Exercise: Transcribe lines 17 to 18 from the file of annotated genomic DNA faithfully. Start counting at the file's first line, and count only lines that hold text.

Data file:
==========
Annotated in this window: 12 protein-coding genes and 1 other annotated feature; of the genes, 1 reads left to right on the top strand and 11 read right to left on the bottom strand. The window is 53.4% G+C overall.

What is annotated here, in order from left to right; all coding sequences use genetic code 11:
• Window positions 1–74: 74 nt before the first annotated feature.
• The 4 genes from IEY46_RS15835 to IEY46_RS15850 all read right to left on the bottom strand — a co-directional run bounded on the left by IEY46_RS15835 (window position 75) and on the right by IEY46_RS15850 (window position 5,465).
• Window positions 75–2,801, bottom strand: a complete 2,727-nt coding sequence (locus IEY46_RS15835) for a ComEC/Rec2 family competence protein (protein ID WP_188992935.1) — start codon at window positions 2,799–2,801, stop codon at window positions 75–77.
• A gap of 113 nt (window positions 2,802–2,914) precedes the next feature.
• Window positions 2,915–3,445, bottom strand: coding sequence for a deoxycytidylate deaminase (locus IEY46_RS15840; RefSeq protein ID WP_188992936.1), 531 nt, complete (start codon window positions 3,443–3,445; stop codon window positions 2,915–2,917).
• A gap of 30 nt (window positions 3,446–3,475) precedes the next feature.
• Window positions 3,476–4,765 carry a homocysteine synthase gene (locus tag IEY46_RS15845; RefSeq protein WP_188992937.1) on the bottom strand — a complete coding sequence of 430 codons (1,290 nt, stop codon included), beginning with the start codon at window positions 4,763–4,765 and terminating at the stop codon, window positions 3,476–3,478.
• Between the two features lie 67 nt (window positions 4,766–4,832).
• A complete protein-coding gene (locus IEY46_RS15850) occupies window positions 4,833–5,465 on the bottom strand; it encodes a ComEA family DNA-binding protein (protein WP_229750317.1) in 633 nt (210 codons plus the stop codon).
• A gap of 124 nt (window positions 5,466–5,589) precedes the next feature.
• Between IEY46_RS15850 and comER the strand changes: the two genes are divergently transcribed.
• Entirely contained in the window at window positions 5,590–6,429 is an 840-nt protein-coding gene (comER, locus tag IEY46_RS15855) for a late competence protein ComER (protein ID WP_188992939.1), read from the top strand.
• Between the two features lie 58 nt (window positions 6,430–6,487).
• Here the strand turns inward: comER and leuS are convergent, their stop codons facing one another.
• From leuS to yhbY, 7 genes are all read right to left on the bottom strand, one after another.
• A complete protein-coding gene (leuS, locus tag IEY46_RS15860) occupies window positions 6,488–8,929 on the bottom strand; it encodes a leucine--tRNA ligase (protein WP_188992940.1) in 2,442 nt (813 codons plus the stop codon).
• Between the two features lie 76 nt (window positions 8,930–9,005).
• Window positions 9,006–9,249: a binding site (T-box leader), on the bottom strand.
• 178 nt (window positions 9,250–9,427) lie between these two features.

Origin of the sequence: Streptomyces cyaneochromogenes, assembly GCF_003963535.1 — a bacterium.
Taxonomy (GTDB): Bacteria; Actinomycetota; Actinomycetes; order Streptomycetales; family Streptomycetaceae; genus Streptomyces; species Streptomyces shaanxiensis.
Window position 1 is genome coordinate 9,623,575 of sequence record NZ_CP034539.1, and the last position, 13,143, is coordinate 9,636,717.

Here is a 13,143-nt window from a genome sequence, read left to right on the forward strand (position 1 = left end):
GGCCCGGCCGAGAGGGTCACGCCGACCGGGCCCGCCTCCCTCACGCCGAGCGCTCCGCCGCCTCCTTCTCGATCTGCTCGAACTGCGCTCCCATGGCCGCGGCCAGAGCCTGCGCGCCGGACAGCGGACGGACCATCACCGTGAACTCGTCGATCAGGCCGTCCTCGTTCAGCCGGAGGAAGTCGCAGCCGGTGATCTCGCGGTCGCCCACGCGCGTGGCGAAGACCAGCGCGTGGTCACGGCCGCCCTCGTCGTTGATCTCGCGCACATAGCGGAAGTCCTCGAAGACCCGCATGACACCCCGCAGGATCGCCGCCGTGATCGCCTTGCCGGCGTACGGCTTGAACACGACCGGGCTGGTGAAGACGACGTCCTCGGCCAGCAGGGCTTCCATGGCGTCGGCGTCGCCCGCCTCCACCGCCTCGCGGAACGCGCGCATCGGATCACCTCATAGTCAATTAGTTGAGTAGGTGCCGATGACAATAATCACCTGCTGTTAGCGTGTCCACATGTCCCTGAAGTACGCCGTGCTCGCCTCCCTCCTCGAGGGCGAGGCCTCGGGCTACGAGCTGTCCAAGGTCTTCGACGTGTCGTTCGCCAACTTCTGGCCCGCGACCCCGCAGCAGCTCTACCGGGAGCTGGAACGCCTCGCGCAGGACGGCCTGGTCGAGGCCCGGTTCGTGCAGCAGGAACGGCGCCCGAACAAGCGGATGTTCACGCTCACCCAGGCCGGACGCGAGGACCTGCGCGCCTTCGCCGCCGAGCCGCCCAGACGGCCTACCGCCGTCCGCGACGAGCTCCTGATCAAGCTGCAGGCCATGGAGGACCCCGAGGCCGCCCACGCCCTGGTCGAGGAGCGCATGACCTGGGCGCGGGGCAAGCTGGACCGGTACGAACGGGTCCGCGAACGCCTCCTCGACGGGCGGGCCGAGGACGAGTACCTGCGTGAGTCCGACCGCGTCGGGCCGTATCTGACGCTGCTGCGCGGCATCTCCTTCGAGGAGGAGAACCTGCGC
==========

• From leuS to yhbY, 7 genes are all read right to left on the bottom strand, one after another.
• A complete protein-coding gene (leuS, locus tag IEY46_RS15860) occupies window positions 6,488–8,929 on the bottom strand; it encodes a leucine--tRNA ligase (protein WP_188992940.1) in 2,442 nt (813 codons plus the stop codon).